It's my belief that bears break into the cars they want to break into. They have their own reasons. Maybe Growly likes red cars, maybe Snarly likes Subarus. It would be nice if all bears liked Hummers. Breaking into a car is easy work for one of the big guys. Why not sample a couple every night?

And if bears really smelled 2100 times better than us, and acted on that ability, they would have done better than your salmon packet. You think, out of the 100 cars in the Hulk parking lot, your salmon packet was the best snack on offer? The patrons at the Twin Lakes campground are not, bless their hearts, the battle hardened car-cleaners of Yosemite or Whitney Portal. A motivated bear would surely find a more satiating feast in the minivans of the unaware.

And let's be honest. Who of us, right now, can really say that there aren't food smells in our vehicles? The sunscreen and BO rubbed off on the cushions? The crumbs dribbled between the back seats? The coffee scum in the bottom of the cup holders? To a bear, this is all delicious. If you find your car broken into, of course you'll explain the damage once you find a gum wrapper tucked into the rear armrest. But was that really why the bear chose your car, out of all the options?

The idea that bears have magic smell powers therefore explains both too much and too little. It fails to account for all of the undamaged Honda Odysseys from Walnut Creek chock full of organic cheesy puffs and weimeraner treats. And it fails to explain why bears can't differentiate between cars with only wrappers and crumbs and cars with actual food sources. My conclusion is that bears do things for bear reasons. It's thus not worth the effort to moralize the hygenic failures of bear break-in victims.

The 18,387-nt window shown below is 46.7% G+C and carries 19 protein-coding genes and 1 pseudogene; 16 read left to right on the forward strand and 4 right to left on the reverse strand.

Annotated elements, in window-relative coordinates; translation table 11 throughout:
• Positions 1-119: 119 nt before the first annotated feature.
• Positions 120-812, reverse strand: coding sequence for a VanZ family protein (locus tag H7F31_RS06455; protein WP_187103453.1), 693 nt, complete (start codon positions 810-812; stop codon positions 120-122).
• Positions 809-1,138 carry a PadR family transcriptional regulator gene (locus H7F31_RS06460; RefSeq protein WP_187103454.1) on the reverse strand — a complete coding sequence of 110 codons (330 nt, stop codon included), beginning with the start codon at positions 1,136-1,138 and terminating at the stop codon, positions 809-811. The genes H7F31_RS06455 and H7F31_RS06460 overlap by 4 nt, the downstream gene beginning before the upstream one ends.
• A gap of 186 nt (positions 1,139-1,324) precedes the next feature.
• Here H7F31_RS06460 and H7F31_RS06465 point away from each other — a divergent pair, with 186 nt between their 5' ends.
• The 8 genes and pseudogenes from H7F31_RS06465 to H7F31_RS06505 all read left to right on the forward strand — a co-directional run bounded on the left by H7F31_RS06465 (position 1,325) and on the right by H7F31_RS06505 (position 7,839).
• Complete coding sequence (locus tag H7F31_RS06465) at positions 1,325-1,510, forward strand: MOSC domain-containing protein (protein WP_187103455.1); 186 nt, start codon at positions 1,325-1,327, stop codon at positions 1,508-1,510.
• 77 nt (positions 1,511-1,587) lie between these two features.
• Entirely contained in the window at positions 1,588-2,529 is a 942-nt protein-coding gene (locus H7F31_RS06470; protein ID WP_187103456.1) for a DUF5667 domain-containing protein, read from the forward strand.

The real upshot is that if you climb in bear country for long enough, your car is going to get tagged sooner or later. Yogi and Boo Boo are gonna decide they're in the mood for Prius, and they're gonna rip open your window and poop in the passenger seat. The risk of a rude surprise is a small price you pay for climbing in the bear country - and you take the risk because bear country is the best country.

Yet none of this is to say that you shouldn't fastidiously clean out your car when you're in the mountains - if you leave a tuna salad sandwich baking in the sun, you should expect to find evidence of an ursine infenestration. And you should feel bad about it, as bears that become habituated to human food become hazards to themselves, others, and the mountain ecosystem as a whole, as we all know.

But, OP, don't beat yourself up about it. You did a reasonable job cleaning your car, but it looked tasty that day, and the roll of the dice came out against you.


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By kevin deweese
From walnut creek, ca
Jun 15, 2014
don't throw rocks

Logic based upon individual experience = opinion

Science that doesn't match with individual experience because statistics speak in general rather than specific = science


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By Roots